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Tuesday, 15 December 2015



CentralConfig - Multi-machine configuration manager

CentralConfig is available on NuGet, source at


CentralConfig is a replacement for the built in .net ConfigurationManager. It makes managing multi-machine configurations simple while, from a usability point of view, looking very similar to ConfigurationManager.


  • All config must be able to be stored in version control
  • A way to have config centralised. I.e. you should not have to update the same setting on multiple machines.
  • Support for multiple environments (dev, build, test, prod etc)
  • A sane and simple way of having default values. You should not have to specify the same settings for each machine if a default will work.
  • Override a setting for a particular machine. e.g. one machine in an environment must have a slightly different config.
  • Simple and light weight
  • Support for simple values as well as more complex object types
  • A full replacement for ConfigManager

What about the .net config transformer

The .net transformer does a reasonable job but did not quite do everything I required. The examples below should show some of the differences

Using CentralConfig

Install “CentralConfig” from nuget Unless you have created a custom persistor use the mongo settings persistor Set the central config mongo settings Setup DI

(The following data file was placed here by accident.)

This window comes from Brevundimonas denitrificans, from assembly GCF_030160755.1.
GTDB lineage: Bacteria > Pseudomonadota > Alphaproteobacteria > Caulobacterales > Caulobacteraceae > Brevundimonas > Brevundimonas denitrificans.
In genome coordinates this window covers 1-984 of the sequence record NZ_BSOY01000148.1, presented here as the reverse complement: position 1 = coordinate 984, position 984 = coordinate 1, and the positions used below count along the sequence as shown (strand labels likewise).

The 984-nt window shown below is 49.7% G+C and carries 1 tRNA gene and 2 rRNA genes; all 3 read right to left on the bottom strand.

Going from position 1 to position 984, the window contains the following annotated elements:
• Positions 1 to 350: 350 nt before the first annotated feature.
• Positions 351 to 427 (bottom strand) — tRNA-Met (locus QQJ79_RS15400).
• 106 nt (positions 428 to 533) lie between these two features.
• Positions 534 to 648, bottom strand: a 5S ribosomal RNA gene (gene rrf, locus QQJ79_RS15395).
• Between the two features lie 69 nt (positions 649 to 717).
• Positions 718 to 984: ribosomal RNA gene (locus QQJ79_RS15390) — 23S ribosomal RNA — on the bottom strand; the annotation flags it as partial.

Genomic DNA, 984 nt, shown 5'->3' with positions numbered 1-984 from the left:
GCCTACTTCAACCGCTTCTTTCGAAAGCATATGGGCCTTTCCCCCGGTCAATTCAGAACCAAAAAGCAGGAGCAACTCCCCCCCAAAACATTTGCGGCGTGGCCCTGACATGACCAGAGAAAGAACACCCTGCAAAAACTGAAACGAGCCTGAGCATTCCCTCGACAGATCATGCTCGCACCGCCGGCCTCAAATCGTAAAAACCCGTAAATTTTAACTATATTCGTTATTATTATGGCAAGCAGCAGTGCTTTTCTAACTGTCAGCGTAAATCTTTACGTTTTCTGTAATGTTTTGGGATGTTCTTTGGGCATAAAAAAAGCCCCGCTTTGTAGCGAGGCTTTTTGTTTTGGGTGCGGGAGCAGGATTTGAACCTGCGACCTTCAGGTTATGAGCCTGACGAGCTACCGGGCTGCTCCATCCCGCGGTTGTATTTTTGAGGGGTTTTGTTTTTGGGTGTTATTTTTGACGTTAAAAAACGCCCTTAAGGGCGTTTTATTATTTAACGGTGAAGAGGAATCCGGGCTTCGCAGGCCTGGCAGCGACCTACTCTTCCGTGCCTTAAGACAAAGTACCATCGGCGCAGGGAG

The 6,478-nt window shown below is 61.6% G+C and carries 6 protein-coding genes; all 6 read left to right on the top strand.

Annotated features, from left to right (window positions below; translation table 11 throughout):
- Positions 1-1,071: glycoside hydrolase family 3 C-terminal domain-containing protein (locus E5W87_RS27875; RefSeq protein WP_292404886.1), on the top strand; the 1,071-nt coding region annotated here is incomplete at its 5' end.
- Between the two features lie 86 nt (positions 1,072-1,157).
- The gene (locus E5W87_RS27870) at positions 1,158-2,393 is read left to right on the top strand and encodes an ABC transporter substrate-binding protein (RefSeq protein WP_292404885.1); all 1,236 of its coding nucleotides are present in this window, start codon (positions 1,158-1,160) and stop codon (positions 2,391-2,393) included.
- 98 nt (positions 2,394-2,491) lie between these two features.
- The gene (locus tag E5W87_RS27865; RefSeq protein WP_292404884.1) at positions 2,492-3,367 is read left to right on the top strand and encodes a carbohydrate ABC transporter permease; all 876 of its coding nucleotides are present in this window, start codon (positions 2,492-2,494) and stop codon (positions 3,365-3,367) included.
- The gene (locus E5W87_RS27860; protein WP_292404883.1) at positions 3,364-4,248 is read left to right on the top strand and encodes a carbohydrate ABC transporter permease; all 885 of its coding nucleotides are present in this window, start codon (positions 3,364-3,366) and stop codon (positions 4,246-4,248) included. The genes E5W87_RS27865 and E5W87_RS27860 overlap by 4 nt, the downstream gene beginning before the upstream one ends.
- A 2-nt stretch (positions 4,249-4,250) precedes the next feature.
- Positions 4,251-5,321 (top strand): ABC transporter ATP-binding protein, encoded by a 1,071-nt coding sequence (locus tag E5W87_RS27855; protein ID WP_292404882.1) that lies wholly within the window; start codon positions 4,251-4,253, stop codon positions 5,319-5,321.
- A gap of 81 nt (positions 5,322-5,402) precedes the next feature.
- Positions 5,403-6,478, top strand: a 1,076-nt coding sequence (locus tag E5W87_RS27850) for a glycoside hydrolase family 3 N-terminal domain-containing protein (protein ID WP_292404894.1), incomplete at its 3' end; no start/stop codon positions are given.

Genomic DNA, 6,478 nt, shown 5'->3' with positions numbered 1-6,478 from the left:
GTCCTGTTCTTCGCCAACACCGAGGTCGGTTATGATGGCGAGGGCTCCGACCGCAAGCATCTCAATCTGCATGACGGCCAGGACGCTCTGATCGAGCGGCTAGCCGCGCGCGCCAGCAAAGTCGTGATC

app.settings for the mong persistor

     <add key="MongoDB.Server" value="mongodb://localhost:27017" />
     <add key="CentralConfig.MongoDatabase" value="TestConfig" />

DI setup

   ObjectFactory.Configure( x =>
   } );

Configure settings in Mongo

       "key" : "TestSetting",
       "machine" : null,
       "value" : "some value"

Use the setting from code

   Console.WriteLine( "test: {0}", ConfigManager.AppSettings["TestSetting"] );

Different Persistors

I’ve always used the mongo persistor but you can easily create new persistors as required. To do so implement the IPersistor interface

    public interface IConfigPersistor
        string ReadAppSetting( string key, string machine, long version );
        string ReadAppSetting( string key, string machine );
        string ReadAppSetting( string key, long version );
        string ReadAppSetting( string key );

        TResult GetSection<TResult>( string sectionName, string machine, long version );
        TResult GetSection<TResult>( string sectionName, string machine );
        TResult GetSection<TResult>( string sectionName, long version );
        TResult GetSection<TResult>( string sectionName );

Order of matching

When you request a value, CentralConfig will try find the most specific value it can. So it will first look for the setting match both the key and the current machine name, if that does not match then it looks for a value matching on key only

       "key" : "TestSetting",
       "machine" : null,
       "value" : "some value"
       "key" : "TestSetting",
       "machine" : "MYPC",
       "value" : "another value"

Given the mongo settings above when you request “TestSetting” you will get “another value” if your machine name is MYPC or “some value otherwise”